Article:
You can see on mine there is less than .0005 runout.
https://www.youtube.com/watch?v=UZkho7kPD4w

-- Rick M, http://thewoodknack.blogspot.com/

View MaxBishop's profile

MaxBishop

24 posts in 1168 days


#14 posted 09-15-2016 06:48 PM

Thanks Rick. Looks good! I’m envious. Did you have to true it up using one of those methods?

-- Max Bishop | KC MO

View Woodknack's profile

Woodknack

12904 posts in 2887 days


#15 posted 09-15-2016 08:34 PM

No, that’s factory on an almost 20 year old saw. It probably would benefit from a touchup. Even a piece of wood dust can throw you off half a thous.

-- Rick M, http://thewoodknack.blogspot.com/

View smitdog's profile

smitdog

442 posts in 2612 days


#16 posted 09-15-2016 10:24 PM

Hi Max, I trued up my arbor flange on my old 113 and it helped significantly. Sorry for the long response if you know how to do this already but I didn’t and it helped me greatly!

First thing I would check before that is if the arbor shaft is bent. You can check it with a dial indicator with the blade off, clamp the indicator so it’s pointing straight down onto the arbor shaft on a non-threaded portion. See if there is any movement when you spin the shaft by hand. Do it gently with the belt off using the pulley because you can actually induce tiny shaft deflections by pulling on the belt. If you have more than .001” movement on the shaft I’d scrap it and get another one.

Next, check the flange. Tilt the arbor to 45 degrees and clamp your dial indicator at 45 degrees to the table so that it is pointing directly at the “rim” of the arbor flange, that little part at the outside of the flange that actually contacts the blade. I did this by clamping together a 45 deg square with a couple of pieces of scrap wood and my miter gauge. Looked hillbilly but worked just fine! anyway, check for movement while you gently spin the pulley again by hand. If you get more than .001 there then you can swap your dial indicator for a grindstone. Put your belt back on and turn the saw on, then lightly touch the stone to the flange while keeping it against your 45 guide you put together for the indicator. It will make a few sparks and depending on how coarse your stone is you may only need a couple seconds :) just be gentle, you don’t want to grind off the whole “lip” area. Go back and forth from checking with the dial indicator and grinding until you get under .001”. Put everything back together and check your blade runout again and hopefully you will be in business!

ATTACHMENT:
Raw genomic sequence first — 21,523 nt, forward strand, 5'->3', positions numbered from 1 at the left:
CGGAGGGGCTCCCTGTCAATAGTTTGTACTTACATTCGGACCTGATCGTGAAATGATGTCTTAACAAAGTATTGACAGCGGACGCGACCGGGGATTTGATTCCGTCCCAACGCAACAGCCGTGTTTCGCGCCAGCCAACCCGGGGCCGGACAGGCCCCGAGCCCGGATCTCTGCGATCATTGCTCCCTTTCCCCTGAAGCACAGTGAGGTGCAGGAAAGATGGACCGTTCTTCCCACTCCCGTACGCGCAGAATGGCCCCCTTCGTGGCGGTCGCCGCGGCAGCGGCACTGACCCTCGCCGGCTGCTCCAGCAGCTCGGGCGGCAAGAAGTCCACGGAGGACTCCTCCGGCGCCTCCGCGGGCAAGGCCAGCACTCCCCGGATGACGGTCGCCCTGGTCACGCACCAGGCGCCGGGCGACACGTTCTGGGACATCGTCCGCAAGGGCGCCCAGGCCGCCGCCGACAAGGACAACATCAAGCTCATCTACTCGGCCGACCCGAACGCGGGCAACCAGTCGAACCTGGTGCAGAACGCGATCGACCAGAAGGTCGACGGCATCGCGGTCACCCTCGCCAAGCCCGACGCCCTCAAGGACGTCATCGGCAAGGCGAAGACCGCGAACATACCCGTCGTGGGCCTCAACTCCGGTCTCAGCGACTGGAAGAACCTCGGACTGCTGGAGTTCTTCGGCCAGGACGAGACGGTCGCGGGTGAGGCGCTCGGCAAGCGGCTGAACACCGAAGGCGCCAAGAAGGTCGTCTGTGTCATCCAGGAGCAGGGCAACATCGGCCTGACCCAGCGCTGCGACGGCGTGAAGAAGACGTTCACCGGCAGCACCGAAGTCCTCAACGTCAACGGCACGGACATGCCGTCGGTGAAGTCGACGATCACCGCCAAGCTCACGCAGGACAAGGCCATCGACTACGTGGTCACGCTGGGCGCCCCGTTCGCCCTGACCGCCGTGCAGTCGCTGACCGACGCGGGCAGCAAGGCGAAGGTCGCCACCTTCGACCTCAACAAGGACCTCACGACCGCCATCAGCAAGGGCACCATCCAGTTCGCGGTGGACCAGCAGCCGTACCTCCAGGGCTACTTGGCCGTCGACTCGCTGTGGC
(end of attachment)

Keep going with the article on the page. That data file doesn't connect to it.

-- Jarrett - Mount Vernon, Ohio

View TheFridge's profile

TheFridge

10859 posts in 1993 days


#17 posted 09-16-2016 02:33 AM

I’ve done the same

-- Shooting down the walls of heartache. Bang bang. I am. The warrior.

View dschlic1's profile

dschlic1

459 posts in 2476 days


#18 posted 09-16-2016 05:00 PM

You really cannot check run out with the blade on. All blades have some distortion and will show run out when there really isn’t. You need to check the run out on the arbor and or the flange. One potential issue is that the flange moves on the arbor. I highly suspect that the arbor shaft is too small and needs to be replaced.

View Cneilan's profile

Cneilan

2 posts in 1763 days


#19 posted 09-17-2016 12:42 AM

For what it’s worth, the arbor is still available from sears. Just installed one a few months ago. It come with the front arbor bearing already installed.

View MaxBishop's profile

MaxBishop

24 posts in 1168 days


#20 posted 09-22-2016 02:42 AM

Thank you smitdog. I have read up on it and seen a couple videos but hearing from someone firsthand always helps. Would you mind sharing where you got your grindstone? I bought a stone on a shank and put it in my router per the method as seen here—> http://lumberjocks.com/vipond33/blog/31802 However, it was obvious the shaft was not centered in the stone. I touched the flange a couple times but didn’t push my luck and there was no change.

Thanks dschlic1. I checked the flange first and was hopeful. When I checked the blade, even as crude a method as it is, it is consistent with the high and low “side” of the arbor. I too thought the arbor shouldn’t be moving with some pretty serious effort. I’m pretty much at the same point Cneilan is suggesting.

Thanks Cneilan. Did you buy direct from Sears? They list for $124. I’m really trying to keep the cost of this thing as low as possible considering fences are in the $300 range these days. Have you checked arbor run-out on the new one?

-- Max Bishop | KC MO

View smitdog's profile

smitdog

442 posts in 2612 days


#21 posted 10-18-2016 01:34 PM

Hi Max,
Sorry for not checking back in earlier. Did you end up fixing your issue or getting a new arbor? I just used a cheap Harbor Freight sharpening stone

Made up a little jig with my 45 degree speed square so I could hold the long edge of the stone against the square to keep it aligned. Turned the saw on (with the blade, nut and washer removed for a clear path to the flange) and slid the stone down the square so the end of it just barely touched the outer lip area of the flange. Very light pressure and it only took two tries to get it perfect.

-- Jarrett - Mount Vernon, Ohio